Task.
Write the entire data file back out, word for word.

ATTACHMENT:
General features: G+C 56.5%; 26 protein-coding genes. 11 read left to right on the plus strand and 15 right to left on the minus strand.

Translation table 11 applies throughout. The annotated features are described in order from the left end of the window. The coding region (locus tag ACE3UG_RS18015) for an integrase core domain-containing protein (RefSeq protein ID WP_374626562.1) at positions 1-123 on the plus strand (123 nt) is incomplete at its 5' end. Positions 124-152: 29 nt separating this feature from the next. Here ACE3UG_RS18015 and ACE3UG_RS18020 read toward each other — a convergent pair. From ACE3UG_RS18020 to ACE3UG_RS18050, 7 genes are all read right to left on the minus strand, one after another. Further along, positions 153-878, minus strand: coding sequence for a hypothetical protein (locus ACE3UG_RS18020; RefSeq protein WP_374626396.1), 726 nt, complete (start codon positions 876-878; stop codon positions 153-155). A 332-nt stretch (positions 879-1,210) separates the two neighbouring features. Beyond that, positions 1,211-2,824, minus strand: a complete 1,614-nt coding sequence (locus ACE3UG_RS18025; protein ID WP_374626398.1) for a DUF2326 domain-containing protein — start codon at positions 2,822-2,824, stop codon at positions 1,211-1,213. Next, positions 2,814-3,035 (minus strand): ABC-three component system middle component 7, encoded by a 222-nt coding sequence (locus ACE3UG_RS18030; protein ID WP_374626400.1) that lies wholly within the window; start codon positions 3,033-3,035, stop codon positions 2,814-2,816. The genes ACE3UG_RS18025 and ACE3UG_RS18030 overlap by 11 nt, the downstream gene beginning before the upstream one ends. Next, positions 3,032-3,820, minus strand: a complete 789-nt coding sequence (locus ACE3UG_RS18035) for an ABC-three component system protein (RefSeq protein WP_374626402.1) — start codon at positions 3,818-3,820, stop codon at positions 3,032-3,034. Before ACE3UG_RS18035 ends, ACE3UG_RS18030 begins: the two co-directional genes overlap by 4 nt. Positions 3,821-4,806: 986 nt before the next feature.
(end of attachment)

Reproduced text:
General features: G+C 56.5%; 26 protein-coding genes. 11 read left to right on the plus strand and 15 right to left on the minus strand.

Translation table 11 applies throughout. The annotated features are described in order from the left end of the window. The coding region (locus tag ACE3UG_RS18015) for an integrase core domain-containing protein (RefSeq protein ID WP_374626562.1) at positions 1-123 on the plus strand (123 nt) is incomplete at its 5' end. Positions 124-152: 29 nt separating this feature from the next. Here ACE3UG_RS18015 and ACE3UG_RS18020 read toward each other — a convergent pair. From ACE3UG_RS18020 to ACE3UG_RS18050, 7 genes are all read right to left on the minus strand, one after another. Further along, positions 153-878, minus strand: coding sequence for a hypothetical protein (locus ACE3UG_RS18020; RefSeq protein WP_374626396.1), 726 nt, complete (start codon positions 876-878; stop codon positions 153-155). A 332-nt stretch (positions 879-1,210) separates the two neighbouring features. Beyond that, positions 1,211-2,824, minus strand: a complete 1,614-nt coding sequence (locus ACE3UG_RS18025; protein ID WP_374626398.1) for a DUF2326 domain-containing protein — start codon at positions 2,822-2,824, stop codon at positions 1,211-1,213. Next, positions 2,814-3,035 (minus strand): ABC-three component system middle component 7, encoded by a 222-nt coding sequence (locus ACE3UG_RS18030; protein ID WP_374626400.1) that lies wholly within the window; start codon positions 3,033-3,035, stop codon positions 2,814-2,816. The genes ACE3UG_RS18025 and ACE3UG_RS18030 overlap by 11 nt, the downstream gene beginning before the upstream one ends. Next, positions 3,032-3,820, minus strand: a complete 789-nt coding sequence (locus ACE3UG_RS18035) for an ABC-three component system protein (RefSeq protein WP_374626402.1) — start codon at positions 3,818-3,820, stop codon at positions 3,032-3,034. Before ACE3UG_RS18035 ends, ACE3UG_RS18030 begins: the two co-directional genes overlap by 4 nt. Positions 3,821-4,806: 986 nt before the next feature.